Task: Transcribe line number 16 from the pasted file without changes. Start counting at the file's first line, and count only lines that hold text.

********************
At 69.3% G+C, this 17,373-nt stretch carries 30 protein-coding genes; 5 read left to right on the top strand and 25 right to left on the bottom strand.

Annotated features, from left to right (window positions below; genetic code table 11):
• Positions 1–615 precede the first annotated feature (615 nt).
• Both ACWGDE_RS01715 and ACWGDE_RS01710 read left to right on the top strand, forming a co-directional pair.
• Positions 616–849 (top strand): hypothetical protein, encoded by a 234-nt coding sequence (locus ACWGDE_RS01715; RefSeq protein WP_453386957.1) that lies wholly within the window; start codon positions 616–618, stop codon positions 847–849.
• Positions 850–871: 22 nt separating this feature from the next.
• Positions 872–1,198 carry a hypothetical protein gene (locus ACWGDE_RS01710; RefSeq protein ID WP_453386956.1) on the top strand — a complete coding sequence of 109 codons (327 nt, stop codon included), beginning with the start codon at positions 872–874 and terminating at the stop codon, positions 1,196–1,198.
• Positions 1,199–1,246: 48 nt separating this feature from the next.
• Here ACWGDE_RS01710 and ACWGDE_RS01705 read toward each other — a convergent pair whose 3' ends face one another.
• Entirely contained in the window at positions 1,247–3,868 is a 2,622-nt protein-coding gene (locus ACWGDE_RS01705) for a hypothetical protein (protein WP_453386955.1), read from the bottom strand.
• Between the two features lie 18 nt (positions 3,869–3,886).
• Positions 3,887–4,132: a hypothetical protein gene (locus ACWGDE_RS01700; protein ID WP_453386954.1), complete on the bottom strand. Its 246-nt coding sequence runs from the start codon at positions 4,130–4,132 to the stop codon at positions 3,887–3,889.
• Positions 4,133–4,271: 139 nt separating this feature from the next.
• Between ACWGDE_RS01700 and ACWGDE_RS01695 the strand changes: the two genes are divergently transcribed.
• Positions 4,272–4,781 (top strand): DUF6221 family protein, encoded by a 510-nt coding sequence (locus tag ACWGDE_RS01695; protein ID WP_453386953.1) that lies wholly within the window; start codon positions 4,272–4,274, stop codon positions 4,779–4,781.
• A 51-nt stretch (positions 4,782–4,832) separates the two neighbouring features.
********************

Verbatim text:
• A 51-nt stretch (positions 4,782–4,832) separates the two neighbouring features.